Norway is set to build a new $80m advanced research vessel, as part of the Food and Agriculture Organization of the United Nations’s (FAO) project to help developing countries improve their fisheries management.
The new 70m-long vessel named Dr Fridtjof Nansen will replace an existing aging craft of the same name, and will be equipped with seven laboratories to collect data on marine ecosystems, climate change and pollution.
EAF-Nansen project coordinator Kwame Koranteng said: “The presence of the r/v Dr Fridtjof Nansen in the waters of developing countries has resulted in greater understanding of the need to manage marine resources sustainably and also provides a common language with which people are able to communicate at a regional and often a global level.”
Features of the new vessel include an auditorium, the latest sonar equipment to map fish distribution and a remotely operated underwater vehicle to take pictures of life on the ocean floor.
Dr Fridtjof Nansen will be more spacious than its predecessor, with berths for 45 scientists, technicians and crew. It is expected to be launched in 2016.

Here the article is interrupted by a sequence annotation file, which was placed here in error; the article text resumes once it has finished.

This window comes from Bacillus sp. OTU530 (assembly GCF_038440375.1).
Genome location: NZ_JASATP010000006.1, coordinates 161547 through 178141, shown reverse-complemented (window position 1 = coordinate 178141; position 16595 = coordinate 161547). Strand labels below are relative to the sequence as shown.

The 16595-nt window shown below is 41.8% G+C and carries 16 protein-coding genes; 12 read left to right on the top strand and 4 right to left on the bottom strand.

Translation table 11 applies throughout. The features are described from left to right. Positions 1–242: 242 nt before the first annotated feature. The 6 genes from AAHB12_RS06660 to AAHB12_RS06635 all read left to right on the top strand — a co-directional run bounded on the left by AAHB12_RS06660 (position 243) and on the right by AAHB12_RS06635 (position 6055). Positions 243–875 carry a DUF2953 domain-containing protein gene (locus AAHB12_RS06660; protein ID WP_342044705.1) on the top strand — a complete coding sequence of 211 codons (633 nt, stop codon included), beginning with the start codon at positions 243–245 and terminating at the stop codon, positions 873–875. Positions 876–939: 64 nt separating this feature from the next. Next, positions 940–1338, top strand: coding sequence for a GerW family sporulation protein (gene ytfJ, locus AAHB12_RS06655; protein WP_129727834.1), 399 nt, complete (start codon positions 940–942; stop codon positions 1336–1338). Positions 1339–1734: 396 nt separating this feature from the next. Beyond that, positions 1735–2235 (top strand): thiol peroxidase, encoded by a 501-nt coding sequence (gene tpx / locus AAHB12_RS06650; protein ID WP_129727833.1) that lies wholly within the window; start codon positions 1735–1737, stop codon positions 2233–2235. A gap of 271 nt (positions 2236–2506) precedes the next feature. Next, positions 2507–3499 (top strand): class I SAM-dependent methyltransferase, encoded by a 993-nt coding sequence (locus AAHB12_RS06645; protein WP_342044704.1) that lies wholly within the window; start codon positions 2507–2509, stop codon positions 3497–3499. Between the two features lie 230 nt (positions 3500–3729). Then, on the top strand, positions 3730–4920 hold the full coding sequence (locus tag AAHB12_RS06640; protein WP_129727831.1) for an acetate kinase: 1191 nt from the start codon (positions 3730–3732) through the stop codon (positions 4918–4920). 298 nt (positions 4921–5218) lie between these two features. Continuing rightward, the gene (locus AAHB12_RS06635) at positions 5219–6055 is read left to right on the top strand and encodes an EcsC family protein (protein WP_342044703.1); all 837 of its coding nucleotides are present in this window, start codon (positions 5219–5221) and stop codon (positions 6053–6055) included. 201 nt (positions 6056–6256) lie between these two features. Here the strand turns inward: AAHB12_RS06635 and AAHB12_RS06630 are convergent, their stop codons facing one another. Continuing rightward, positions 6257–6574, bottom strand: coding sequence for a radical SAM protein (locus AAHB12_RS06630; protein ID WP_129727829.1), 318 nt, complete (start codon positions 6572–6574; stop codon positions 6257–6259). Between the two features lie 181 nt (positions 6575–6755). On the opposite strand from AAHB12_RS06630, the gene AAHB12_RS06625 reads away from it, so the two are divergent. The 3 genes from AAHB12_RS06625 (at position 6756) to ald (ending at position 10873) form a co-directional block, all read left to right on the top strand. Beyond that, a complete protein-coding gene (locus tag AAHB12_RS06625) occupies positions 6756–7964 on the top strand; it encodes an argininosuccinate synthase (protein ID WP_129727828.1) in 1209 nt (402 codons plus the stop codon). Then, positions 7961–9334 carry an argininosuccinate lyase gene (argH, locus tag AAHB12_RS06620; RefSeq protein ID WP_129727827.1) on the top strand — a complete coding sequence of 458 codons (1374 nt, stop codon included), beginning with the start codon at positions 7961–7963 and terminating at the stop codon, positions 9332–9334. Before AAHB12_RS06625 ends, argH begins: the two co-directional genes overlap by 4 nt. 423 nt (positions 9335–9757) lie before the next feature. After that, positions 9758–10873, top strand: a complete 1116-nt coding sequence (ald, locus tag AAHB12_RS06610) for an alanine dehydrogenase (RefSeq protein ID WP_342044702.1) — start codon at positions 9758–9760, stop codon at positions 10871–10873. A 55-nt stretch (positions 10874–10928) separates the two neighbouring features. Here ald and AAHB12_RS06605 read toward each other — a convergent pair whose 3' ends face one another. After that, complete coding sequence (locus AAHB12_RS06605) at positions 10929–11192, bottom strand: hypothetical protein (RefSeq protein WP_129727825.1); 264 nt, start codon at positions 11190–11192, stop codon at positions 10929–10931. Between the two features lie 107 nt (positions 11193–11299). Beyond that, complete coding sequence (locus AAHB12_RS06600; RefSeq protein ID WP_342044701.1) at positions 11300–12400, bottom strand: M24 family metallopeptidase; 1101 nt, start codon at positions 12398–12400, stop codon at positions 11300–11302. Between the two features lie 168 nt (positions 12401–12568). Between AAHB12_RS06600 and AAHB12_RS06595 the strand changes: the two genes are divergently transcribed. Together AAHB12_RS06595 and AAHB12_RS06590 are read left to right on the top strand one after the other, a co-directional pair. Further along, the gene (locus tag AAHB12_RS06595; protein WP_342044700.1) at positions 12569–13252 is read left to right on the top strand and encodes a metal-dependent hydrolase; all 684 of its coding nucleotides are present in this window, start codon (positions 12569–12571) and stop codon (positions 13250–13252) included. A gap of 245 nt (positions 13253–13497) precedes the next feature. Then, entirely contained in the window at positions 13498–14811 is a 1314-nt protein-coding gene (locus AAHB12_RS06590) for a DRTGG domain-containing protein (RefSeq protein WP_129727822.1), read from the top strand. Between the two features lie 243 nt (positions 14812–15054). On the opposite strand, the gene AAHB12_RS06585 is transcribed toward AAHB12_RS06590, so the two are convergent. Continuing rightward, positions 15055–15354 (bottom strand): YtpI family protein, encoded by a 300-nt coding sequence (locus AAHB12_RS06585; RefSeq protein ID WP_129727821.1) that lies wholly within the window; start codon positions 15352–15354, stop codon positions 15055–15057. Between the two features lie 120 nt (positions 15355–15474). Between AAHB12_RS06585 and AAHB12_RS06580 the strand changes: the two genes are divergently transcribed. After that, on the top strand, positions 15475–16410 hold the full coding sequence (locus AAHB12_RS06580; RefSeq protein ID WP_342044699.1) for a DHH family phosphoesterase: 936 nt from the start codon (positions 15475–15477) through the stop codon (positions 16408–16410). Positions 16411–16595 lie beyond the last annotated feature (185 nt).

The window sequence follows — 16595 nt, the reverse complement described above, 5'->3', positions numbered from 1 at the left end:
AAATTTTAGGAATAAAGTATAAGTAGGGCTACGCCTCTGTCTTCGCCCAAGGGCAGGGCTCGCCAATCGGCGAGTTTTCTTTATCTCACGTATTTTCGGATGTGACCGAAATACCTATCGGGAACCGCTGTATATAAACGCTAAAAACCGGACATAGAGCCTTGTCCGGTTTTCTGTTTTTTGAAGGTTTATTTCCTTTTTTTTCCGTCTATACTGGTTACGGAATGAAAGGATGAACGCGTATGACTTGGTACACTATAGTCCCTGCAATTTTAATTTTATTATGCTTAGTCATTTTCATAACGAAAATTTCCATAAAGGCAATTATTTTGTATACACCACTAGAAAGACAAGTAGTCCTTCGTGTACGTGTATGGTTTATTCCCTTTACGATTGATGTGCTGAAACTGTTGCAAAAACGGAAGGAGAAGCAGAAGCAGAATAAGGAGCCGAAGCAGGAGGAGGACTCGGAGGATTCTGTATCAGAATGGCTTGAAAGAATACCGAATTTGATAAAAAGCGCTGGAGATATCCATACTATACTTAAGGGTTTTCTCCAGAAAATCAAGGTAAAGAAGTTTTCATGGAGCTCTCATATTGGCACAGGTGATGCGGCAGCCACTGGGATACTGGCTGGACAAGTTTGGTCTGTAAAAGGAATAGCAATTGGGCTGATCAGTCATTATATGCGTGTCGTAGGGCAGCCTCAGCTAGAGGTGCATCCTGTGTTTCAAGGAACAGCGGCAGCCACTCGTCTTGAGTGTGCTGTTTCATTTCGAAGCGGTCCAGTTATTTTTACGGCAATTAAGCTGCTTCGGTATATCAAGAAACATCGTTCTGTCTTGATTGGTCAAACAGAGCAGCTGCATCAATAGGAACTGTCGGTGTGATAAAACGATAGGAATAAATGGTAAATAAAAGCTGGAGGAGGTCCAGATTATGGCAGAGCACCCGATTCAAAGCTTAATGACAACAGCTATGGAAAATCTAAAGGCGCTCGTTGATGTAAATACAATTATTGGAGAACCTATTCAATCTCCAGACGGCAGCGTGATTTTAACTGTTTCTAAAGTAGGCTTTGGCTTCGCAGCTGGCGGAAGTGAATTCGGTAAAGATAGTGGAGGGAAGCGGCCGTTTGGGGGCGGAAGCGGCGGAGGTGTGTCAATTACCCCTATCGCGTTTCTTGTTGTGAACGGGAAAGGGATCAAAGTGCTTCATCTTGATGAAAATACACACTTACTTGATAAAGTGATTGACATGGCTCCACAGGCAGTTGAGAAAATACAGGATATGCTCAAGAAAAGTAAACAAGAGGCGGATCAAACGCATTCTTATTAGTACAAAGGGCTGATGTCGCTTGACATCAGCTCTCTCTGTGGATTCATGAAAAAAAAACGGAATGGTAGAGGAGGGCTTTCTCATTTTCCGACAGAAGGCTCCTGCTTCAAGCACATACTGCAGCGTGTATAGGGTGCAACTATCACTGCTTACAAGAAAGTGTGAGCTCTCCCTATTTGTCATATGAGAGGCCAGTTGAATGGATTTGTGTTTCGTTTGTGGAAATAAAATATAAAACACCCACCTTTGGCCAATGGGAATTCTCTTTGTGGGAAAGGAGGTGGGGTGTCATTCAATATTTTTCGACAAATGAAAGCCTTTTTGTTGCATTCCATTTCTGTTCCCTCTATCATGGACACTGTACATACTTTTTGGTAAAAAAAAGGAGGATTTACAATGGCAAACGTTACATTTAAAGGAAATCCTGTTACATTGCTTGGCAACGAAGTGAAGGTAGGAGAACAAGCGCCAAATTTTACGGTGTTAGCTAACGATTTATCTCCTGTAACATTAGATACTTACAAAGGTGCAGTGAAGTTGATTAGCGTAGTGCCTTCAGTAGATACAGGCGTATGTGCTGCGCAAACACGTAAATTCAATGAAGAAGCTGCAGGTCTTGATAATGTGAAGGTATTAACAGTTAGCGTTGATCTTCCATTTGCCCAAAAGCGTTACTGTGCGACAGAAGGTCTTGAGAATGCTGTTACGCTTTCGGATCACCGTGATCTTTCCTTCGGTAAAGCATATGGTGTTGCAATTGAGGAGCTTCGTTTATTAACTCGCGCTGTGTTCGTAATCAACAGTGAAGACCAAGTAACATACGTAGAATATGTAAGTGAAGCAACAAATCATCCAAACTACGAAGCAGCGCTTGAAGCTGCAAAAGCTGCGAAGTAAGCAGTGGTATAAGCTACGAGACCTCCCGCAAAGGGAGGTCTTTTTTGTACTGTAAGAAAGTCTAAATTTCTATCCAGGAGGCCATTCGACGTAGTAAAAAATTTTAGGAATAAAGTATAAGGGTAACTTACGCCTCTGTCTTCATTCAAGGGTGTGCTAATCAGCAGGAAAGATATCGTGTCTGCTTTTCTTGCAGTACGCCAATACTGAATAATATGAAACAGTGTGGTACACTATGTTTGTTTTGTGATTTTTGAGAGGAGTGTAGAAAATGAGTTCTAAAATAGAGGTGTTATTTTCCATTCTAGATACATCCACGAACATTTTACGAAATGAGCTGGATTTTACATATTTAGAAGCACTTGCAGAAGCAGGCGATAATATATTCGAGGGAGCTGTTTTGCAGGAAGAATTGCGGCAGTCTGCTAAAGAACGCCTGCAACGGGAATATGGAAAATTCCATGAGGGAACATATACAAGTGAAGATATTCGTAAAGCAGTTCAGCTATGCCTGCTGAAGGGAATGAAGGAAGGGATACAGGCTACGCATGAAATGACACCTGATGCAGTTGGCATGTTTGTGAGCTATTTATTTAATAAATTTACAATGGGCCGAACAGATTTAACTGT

Additional equipment includes a dynamic positioning system to safely work around sensitive infrastructure, such as oil rigs, while a look-out compartment on the main mast will be fitted for surveys of seabirds and marine mammals.
The new vessel is being built as part of the EAF-Nansen project, which is funded by the Norwegian Agency for Development Cooperation (Norad) and run by the FAO, with the scientific support of the Norwegian Institute of Marine Research (Imr ).
The project currently works with 32 coastal African countries to help them obtain detailed information on their marine resources to develop fisheries management plans, maintain ecosystem health and productivity.
In the near future, the project may focus on the impacts of climate change and pollution, including environmental monitoring on offshore oil and gas mining activities.
Image: The former Dr Fridtjof Nansen research vessel has been navigating the coast of Africa since 1993. Photo: courtesy of the FAO.